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Old 02-13-2005, 01:29 PM   #43
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Originally Posted by pattersontoo
A fuse is considered the "weak link" in an electrical circuit. It is designed to protect equipment from damage or personnel from a dangerous electrcial shock. The NFPA and NEC considers anything over 50V, AC or DC, to be a hazardous voltage. I do not see how your system would have hazardous voltage at the levels we are dealing with in a 12VDC system. This rules out using a fuse to protect personnel.
Now, to use a fuse to protect the switch. These are just plain switches. When the insulator, (the part that is hooked to the tether), is pulled out, (when the trailer goes walk-about), then the two conductors touch. Two simple little pieces of metal hooked to two simple little pieces of wire. The alternative path to ground is completed and power is passed from the trailer's battery to the trailer brake circuit. What would you need to protect from damage in this circuit at that time?
Remember, there are only two reasons you use a fuse in a circuit:
1. To protect personnel from injury or death.
2. To protect equipment from damage.
I teach these in the Electrician Apprenticeship program I do for a number of automotive plants.
A fuse or circuit brakers IS a "designed in" weak link, done on purpose to make sure that a circuit fails in a "safe" manner if a short circuit to ground occurs.

At least in automotive (i.e. 12V) applications, a fuse or curcuit breaker is not used to protect personnel which, in any case, are of too high a resistance to trip such a circuit protection device. And in most cases in automotive applications (there may be few exceptions), the sole purpose of the fuse or circuit breaker is to protect the wiring, nothing more, nothing less. A shorted wire that is not protected by a fuse or circuit breaker may overheat with all of the negative side effects that can come from such overheating.

In the case of a short circuit in the wiring the wire resistance which can be much less than one ohm (depending upon the nature of the short) represents the only resistance to current flow. As an example only, let's say the short is 1/10th of an ohm: 12 volts divided by 0.1 ohm = 120 Amps. A typical brake control circuit will not last very long at this current level.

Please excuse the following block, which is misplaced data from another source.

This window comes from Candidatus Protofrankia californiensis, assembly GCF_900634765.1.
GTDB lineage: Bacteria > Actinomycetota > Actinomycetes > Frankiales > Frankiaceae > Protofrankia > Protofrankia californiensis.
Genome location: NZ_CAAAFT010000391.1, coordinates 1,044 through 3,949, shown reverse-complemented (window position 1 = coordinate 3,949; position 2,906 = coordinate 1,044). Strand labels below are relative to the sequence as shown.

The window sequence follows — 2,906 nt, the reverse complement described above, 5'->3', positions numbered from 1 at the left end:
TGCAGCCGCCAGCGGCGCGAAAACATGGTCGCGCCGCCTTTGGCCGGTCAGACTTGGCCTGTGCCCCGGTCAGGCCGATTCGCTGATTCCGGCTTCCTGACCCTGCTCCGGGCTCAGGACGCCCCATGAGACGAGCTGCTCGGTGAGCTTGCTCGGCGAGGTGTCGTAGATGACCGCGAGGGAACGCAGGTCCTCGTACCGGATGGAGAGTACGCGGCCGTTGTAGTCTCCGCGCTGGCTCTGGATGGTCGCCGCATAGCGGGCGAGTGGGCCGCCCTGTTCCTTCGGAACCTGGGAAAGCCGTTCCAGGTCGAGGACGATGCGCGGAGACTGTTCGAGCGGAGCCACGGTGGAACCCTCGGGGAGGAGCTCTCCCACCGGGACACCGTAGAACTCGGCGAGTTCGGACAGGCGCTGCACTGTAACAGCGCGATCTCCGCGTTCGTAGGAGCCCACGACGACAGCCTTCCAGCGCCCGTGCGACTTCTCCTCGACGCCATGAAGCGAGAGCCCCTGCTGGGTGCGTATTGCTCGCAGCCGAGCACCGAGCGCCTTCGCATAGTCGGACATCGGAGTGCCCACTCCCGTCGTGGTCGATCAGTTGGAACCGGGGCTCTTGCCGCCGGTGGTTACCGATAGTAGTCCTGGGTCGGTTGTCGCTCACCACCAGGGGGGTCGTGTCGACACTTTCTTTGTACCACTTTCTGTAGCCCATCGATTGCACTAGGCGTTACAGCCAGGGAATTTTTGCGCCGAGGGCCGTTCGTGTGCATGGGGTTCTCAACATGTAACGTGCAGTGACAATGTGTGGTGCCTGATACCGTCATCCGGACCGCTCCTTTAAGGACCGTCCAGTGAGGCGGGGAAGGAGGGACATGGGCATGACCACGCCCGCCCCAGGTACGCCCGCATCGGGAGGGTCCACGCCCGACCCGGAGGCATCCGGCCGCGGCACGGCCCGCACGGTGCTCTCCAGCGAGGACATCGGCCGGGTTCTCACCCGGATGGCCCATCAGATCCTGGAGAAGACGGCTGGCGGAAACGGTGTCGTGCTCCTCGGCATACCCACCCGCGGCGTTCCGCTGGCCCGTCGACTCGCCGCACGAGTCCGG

This is my final word on this message string (really). I will no longer point out incorrect theories about the need for (or purposes of) circuit protection devices. Each person that reads this message string can decide which "facts" they choose to beleive and wire their tow vehicle or trailer in a manner consistent with those choices.

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Old 02-13-2005, 04:10 PM   #44
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"All wires have some resistance. The larger the wire, the smaller the resistance.

Additionally, as any wire heats up, it's resistance increases, which will make the initial current drain reduce. Same as a light bulb. As the element becomes hot, it's resistance increases, therefore the current decreases "


you are correct in the strictest sense on this one. it is a series parallel circuit when you consider the resistance of the wires and connections.

that is my lineman training showing through, we are taught to consider only the resistance of devices. and not the wires connected to circuits because of the extremely high voltages i work with AND because the conductors are usually the size of your arm (not kidding!)

however, if you were to consider only the magnets as you suggest in a pure parallel circuit. there would be the same voltage drop across each magnet with only the current varying with the resistance.

the end result is the same, shorted magnet produces no braking. the remaining magnets get "some" current.

obviously the entire circuit would be in a state of overload at this point, AND adding a fuse would be a recipie for disaster if you were screaming up to a crosswalk full of kids!


you call them ferrets, i call them weasels.
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Old 02-13-2005, 06:18 PM   #45
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More or less

Maybe, more or less to this than we are seeing. Obviously the technical issues have been covered for the electrically challenged. Have you ever bought a old boat and had to replace all the wiring because of inline splices and corrosion. Not to speak of the PO thinking that speaker wire makes a good system because that’s all he had at a moments notice. Fishing being the priority LOL.
If I built brake controllers any amateur, was going to install in his vehicle, I would definitely recommend a intermittent breaker. Actually I would recommend they take it to Inland RV if they were in California. Smooth HUH Andy.
I have seen some horrible installation jobs locally, for this reason I decided to do it myself. Also breakers do fail, a friend of mine just had this happen.
Did I use a intermittent, the answer is NO. I encased the wiring from the battery to the trailer in flexible conduit. I made sure that this wiring would not see daylight in my time, nor would it see any sharp metal object on my Dodge truck.
After 32 years in aviation I have seen many a burnt wire that never gave a indication by “popping” a circuit breaker. I take that back, smoke in the cockpit or cabin is always a good indicator. Protect the wires properly.
I don’t enter this issue lightly, there is a time and place for “fused” circuits and if you doubt your, or your manufactures installation, I think you should have a intermittent breaker. If you trust the installation then I would rather see smoke, than see my family in the hospital or at the grave yard.

Regards Greg
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